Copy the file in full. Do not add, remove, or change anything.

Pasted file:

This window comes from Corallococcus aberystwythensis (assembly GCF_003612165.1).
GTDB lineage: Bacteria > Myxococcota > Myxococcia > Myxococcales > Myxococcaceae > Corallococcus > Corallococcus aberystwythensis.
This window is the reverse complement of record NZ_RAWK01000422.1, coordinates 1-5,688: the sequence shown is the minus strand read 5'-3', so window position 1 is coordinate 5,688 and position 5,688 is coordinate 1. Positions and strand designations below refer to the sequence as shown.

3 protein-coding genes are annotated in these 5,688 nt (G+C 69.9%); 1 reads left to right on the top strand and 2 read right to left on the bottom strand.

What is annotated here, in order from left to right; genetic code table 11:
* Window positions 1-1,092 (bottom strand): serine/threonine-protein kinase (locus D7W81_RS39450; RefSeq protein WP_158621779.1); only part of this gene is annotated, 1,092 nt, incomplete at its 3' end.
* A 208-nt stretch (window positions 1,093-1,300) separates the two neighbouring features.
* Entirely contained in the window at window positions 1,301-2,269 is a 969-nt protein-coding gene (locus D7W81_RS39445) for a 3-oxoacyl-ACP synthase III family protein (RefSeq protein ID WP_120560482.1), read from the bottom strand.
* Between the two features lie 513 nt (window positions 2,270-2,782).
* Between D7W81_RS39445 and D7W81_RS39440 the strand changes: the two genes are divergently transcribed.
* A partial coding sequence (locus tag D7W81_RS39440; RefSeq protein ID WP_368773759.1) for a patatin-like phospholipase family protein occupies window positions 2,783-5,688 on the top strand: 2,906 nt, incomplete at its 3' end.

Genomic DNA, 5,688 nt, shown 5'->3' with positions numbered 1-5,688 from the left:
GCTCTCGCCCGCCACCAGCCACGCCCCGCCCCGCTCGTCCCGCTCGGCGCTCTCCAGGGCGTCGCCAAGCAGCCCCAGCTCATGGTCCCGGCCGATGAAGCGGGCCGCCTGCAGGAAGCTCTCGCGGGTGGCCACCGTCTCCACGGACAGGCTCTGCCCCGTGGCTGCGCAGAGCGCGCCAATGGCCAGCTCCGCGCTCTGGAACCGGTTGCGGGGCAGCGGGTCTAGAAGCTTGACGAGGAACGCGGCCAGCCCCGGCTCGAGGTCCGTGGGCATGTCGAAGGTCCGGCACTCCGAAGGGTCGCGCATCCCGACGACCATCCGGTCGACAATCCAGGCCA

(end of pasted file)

This window comes from Corallococcus aberystwythensis (assembly GCF_003612165.1).
GTDB lineage: Bacteria > Myxococcota > Myxococcia > Myxococcales > Myxococcaceae > Corallococcus > Corallococcus aberystwythensis.
This window is the reverse complement of record NZ_RAWK01000422.1, coordinates 1-5,688: the sequence shown is the minus strand read 5'-3', so window position 1 is coordinate 5,688 and position 5,688 is coordinate 1. Positions and strand designations below refer to the sequence as shown.

3 protein-coding genes are annotated in these 5,688 nt (G+C 69.9%); 1 reads left to right on the top strand and 2 read right to left on the bottom strand.

What is annotated here, in order from left to right; genetic code table 11:
* Window positions 1-1,092 (bottom strand): serine/threonine-protein kinase (locus D7W81_RS39450; RefSeq protein WP_158621779.1); only part of this gene is annotated, 1,092 nt, incomplete at its 3' end.
* A 208-nt stretch (window positions 1,093-1,300) separates the two neighbouring features.
* Entirely contained in the window at window positions 1,301-2,269 is a 969-nt protein-coding gene (locus D7W81_RS39445) for a 3-oxoacyl-ACP synthase III family protein (RefSeq protein ID WP_120560482.1), read from the bottom strand.
* Between the two features lie 513 nt (window positions 2,270-2,782).
* Between D7W81_RS39445 and D7W81_RS39440 the strand changes: the two genes are divergently transcribed.
* A partial coding sequence (locus tag D7W81_RS39440; RefSeq protein ID WP_368773759.1) for a patatin-like phospholipase family protein occupies window positions 2,783-5,688 on the top strand: 2,906 nt, incomplete at its 3' end.

Genomic DNA, 5,688 nt, shown 5'->3' with positions numbered 1-5,688 from the left:
GCTCTCGCCCGCCACCAGCCACGCCCCGCCCCGCTCGTCCCGCTCGGCGCTCTCCAGGGCGTCGCCAAGCAGCCCCAGCTCATGGTCCCGGCCGATGAAGCGGGCCGCCTGCAGGAAGCTCTCGCGGGTGGCCACCGTCTCCACGGACAGGCTCTGCCCCGTGGCTGCGCAGAGCGCGCCAATGGCCAGCTCCGCGCTCTGGAACCGGTTGCGGGGCAGCGGGTCTAGAAGCTTGACGAGGAACGCGGCCAGCCCCGGCTCGAGGTCCGTGGGCATGTCGAAGGTCCGGCACTCCGAAGGGTCGCGCATCCCGACGACCATCCGGTCGACAATCCAGGCCA